Citizen journos in Iran’s demonstrations-ZDnet

December 15, 2009

Iran demonstrations: Plenty of Internet news, but is it reliable?

Doug Hanchard

ZDnet: December 7, 2009

http://government.zdnet.com/?p=6383

Demonstrators and protesters are armed with technology tools that the Iranian Republican Guard and secret police cannot stop. Iran’s government has claimed to have shut off all Internet access into and out of the country. Cell phones with Internet access are also Internet blocked (but not confirmed), except they don’t need Internet access to be effective in reaching the outside world and redistributed content onto the Internet.

Simple Text (SMS) or Mobile Share Service (MMS) can be used, then resent out from any other phone that is outside of the country. The government dare not shut down mobile communications; they rely too much on cell phones themselves in order to maintain command and control. Filtering controls are options but the infrastructure is likely not that advanced in Iran…yet.

There are potential security concerns for the protesters using the two latter options; they can be traced back to the originator. This often is repelled by using jail broken SIMM cards or prepaid phone service purchased using cash. There’s likely an extensive black market for smart phones in Iran (though no one knows for sure how extensive this network is) that also prevents security forces from tracking down protesters getting information to the outside world.

Twitter is exploding with tweets – many claiming to be from within Iran.  A search of twitter.com using Iran Demonstrations as key search words last night, and then simply watching twitter refresh itself suggests the updates were coming in at 500 every minute or so in various stages. But there’s often no way to tell where the tweets are originating from and nobody knows for sure which ones are authentic and which ones are simply outside (of the country) protesters attempting to ramp up the news of the event. The amount of tweet traffic I observed suggests that Twitter actually overloaded and timed out for approximately 5 minutes at one point yesterday.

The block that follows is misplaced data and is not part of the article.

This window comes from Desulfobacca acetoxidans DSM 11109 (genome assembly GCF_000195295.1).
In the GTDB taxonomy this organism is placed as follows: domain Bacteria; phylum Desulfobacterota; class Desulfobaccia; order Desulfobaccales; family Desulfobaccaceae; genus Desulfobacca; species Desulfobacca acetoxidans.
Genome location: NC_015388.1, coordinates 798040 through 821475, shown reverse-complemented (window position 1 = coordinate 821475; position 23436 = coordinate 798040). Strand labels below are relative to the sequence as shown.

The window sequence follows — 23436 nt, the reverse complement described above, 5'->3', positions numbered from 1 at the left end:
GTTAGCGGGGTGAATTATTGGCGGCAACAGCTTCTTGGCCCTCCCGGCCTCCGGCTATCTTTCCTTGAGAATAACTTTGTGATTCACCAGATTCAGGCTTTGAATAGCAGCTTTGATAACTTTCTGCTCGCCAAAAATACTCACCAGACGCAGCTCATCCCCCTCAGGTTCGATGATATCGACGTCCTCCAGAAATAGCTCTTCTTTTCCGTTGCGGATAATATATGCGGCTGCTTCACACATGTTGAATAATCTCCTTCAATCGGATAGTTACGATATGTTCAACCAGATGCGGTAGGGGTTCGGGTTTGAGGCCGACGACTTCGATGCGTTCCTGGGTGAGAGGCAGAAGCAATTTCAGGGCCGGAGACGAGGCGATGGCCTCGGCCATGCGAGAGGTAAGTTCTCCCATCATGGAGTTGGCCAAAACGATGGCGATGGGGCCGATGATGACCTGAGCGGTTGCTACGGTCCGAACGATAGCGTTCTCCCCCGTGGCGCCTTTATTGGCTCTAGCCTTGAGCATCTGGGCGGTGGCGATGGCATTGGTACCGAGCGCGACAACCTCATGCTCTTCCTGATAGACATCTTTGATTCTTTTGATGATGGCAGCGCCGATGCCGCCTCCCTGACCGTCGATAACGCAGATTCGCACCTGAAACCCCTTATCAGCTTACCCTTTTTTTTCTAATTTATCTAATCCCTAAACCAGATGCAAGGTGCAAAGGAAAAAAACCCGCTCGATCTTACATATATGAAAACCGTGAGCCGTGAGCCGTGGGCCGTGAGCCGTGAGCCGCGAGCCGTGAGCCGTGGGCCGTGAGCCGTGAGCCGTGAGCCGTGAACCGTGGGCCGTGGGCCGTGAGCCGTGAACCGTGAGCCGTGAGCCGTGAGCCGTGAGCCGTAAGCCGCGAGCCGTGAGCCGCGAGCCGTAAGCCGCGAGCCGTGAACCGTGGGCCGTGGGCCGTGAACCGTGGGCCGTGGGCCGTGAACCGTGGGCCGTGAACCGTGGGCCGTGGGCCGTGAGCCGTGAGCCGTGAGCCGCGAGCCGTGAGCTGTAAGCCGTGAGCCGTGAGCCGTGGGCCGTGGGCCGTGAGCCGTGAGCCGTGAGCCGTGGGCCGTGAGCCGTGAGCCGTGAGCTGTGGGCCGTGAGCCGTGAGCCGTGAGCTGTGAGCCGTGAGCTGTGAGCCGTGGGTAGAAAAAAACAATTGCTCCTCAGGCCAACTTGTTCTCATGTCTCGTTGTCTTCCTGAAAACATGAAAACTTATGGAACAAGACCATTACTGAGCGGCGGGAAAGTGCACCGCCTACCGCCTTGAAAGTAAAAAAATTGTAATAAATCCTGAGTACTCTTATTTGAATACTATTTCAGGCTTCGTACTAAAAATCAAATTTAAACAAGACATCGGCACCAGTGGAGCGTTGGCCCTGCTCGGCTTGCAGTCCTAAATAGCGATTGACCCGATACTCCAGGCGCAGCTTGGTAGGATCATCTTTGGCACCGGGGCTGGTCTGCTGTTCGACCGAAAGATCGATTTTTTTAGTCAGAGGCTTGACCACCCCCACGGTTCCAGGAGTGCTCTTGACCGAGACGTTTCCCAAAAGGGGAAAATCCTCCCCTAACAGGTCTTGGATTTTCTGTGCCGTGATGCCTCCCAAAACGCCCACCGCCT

The U.S. State Department uses Twitter as a diplomatic tool. In March of this year it was extensively used to quell rumours amid fears of a siege at the Embassy in Madagascar. The U.S. State Department have their own twitter account on – http://twitter.com/dipnote

There should be concern as to any news coming out of Iran from any group or demonstration and its validity. Last year Twitter demonstrated where most of its traffic originates from outside of the United States. The Middle East isn’t even tracked in this graph shown here. Perhaps it is now. A request for comment to media relations at twitter.com brought back no official statement. One source familiar with Twitter said no outages occured. Twitter had no comment on current analytic and statistical information policies kept by the company.

Video recorded on a mobile phone is now being leaked out; again the authenticity of it comes into question. Even the mainstream press is stating that these clips are unverified, while observing this phenomenon occurring.

There is a sea of change many in Iran are demanding, particularly students. That much is certain and it is being suppressed directly by the government.  The question one needs to ask: Is anyone getting the true story along with their facts right? Technology advances the possibility, but given the circumstances and problems of authentication and avoid local government prosecution is proving an elusive problem for events occurring not only in Iran, but throughout the Middle East.

Information flows are going to be even harder to keep up with starting tomorrow; Google just announced that they are launching a real-time search engine that sees live updates on twitter and other media. The flow of information, accurate or not, is about to become a Tsunami.

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